Is it also normal to be losing some money in the beginning of campaigns while gathering data for optimal performance later down the road? If you are using Google AdWords or you've had success with it in the past, how long were you letting your campaigns mature for before you started seeing results you were happy or content with?
I actually do digital marketing for a living, but just came across your post, and just wanted to give you a little bit of insight.
I am not sure how familiar you are with AdWords, but AdWords can get out of control fast. I always recommend starting off with a small, highly relevant group of keywords even though traffic on that small set of terms might be low. Exact match keywords and Broad Match Modifier are definitely the way to go when you're first launching. This will only trigger search queries that match your actual keywords. Broad match is just that. Very broad. It can bring in a lot of irrelevant traffic, and waste a lot of your money. Using the most relevant group of terms will also give you a higher quality score, which in turn will lower your average cost per click.
I could rant about this all day, but hope that was at least a little helpful.
Vince, if you're adament on managing your AdWords yourself, you should at minimum get AdWords qualified (fundamentals, search, and shopping). This will open your eyes to what you at least should be doing as a minimum. If you're not willing to do that, an expert can apply the same concepts and more to your campaigns.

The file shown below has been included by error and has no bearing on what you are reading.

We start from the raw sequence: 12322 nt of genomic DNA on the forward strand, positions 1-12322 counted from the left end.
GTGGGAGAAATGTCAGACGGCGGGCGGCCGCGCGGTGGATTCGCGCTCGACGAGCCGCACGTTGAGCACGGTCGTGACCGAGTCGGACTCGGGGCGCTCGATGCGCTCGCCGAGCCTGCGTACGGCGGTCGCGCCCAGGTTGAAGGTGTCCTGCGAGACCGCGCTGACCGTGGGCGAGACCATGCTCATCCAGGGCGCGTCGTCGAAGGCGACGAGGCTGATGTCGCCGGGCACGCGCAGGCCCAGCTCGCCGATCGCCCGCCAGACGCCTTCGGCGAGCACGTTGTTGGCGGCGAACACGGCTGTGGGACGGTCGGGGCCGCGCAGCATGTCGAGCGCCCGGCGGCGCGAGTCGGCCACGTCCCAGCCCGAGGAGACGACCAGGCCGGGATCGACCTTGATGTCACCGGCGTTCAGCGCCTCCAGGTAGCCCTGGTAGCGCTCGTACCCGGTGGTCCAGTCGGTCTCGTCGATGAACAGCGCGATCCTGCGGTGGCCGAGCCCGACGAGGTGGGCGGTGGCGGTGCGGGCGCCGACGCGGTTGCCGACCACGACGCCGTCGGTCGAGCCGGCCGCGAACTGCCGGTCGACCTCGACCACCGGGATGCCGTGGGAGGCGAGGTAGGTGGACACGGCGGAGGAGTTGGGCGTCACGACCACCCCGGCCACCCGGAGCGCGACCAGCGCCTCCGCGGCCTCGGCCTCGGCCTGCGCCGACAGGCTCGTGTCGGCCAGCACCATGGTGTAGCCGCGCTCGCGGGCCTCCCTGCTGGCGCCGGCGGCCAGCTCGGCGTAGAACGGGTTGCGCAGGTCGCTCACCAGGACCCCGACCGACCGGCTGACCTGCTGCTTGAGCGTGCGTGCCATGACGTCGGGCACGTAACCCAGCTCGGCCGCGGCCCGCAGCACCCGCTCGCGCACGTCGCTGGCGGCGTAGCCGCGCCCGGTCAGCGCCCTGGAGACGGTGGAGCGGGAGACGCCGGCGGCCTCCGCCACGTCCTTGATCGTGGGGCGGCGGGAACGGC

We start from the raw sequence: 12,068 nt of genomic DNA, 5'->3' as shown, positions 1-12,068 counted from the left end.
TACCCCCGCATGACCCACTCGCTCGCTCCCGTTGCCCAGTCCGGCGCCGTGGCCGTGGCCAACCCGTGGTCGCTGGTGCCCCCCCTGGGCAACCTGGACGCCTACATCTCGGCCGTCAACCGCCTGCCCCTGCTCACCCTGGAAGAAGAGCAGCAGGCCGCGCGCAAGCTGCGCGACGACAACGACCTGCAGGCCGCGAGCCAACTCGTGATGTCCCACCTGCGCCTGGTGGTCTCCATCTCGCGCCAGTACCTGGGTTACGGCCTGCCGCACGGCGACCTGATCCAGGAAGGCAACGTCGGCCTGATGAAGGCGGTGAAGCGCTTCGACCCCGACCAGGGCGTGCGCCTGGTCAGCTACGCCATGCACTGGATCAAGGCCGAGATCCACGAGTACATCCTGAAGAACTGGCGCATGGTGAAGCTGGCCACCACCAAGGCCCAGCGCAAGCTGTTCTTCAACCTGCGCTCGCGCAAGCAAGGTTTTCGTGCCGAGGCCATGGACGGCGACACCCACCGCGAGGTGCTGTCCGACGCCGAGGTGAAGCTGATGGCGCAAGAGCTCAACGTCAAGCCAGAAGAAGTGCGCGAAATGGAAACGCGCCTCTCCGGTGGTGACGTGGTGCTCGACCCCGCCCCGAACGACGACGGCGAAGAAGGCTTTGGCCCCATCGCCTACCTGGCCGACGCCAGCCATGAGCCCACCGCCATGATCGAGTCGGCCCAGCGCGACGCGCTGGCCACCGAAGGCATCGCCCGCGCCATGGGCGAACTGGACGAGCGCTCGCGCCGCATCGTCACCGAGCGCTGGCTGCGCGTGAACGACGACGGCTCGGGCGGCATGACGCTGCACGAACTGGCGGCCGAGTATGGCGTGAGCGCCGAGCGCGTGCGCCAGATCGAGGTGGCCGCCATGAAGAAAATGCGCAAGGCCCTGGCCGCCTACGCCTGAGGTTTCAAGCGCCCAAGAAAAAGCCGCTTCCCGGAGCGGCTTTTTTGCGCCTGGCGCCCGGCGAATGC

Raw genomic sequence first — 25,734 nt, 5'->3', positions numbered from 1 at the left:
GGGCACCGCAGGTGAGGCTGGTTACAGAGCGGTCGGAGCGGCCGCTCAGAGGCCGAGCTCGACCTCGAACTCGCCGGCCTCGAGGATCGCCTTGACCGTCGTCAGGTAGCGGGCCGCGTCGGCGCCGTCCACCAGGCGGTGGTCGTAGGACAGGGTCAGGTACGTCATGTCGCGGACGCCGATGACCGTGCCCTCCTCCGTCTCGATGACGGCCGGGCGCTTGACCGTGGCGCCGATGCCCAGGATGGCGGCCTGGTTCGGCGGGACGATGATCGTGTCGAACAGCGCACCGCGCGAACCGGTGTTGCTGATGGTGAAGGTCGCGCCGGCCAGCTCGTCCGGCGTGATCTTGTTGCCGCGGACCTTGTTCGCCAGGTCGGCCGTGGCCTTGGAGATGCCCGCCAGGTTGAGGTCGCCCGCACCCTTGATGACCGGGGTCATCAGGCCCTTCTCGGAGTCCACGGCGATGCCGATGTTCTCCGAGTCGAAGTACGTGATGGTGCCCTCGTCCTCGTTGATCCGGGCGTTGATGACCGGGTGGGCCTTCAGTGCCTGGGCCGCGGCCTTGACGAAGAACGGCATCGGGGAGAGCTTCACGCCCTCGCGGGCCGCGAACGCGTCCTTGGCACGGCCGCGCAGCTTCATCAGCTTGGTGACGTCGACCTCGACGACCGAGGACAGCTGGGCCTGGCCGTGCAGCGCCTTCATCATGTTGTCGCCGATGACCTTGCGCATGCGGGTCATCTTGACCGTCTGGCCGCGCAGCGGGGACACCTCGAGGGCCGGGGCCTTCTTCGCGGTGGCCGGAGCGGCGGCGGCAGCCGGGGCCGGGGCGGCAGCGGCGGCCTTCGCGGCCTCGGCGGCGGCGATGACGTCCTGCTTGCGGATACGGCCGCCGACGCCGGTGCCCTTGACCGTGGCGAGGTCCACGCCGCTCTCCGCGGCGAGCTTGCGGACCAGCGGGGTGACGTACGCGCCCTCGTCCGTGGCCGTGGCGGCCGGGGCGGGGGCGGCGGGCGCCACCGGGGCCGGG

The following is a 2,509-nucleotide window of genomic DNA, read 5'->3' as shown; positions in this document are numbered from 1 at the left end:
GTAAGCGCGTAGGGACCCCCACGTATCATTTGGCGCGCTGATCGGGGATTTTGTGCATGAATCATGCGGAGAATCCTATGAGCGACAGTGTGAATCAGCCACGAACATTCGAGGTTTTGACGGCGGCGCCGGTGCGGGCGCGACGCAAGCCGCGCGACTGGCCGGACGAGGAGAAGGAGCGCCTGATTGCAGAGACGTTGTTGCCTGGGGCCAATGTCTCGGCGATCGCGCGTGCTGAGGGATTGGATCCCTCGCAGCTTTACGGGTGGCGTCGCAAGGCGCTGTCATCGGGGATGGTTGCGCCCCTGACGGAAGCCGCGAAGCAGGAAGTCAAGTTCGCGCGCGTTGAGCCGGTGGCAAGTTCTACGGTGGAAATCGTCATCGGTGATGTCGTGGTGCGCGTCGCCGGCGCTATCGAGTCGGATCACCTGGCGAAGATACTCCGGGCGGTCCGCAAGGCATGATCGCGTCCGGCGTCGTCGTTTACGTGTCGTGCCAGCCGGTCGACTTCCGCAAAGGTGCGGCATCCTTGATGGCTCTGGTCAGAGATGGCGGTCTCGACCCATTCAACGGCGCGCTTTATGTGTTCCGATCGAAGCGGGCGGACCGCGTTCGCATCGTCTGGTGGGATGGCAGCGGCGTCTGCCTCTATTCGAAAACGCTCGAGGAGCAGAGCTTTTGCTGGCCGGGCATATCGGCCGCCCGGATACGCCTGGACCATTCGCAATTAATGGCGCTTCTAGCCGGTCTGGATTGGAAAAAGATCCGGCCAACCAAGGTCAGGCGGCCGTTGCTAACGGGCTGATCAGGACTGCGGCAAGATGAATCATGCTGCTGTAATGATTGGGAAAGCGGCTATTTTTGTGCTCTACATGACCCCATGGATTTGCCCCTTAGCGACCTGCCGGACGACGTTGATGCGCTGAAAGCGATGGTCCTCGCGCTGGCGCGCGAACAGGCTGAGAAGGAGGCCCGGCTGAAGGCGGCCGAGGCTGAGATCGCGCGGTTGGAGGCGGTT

Don't bother even using adwords if your website does not have relevant rich SEO keywords and meta data. Spending money on adwords, ppc, and other online advertising is a waste of money. Save it for pop up shops, products and content for the site. If you must I would use adroll the minimum amount of $100/month for retargeting but unless you have thousands of dollars to compete with other companies adwords are a drain of cash. Try to get out there in person with your products and services and get them to go on your site. Organic traffic is the best way to go.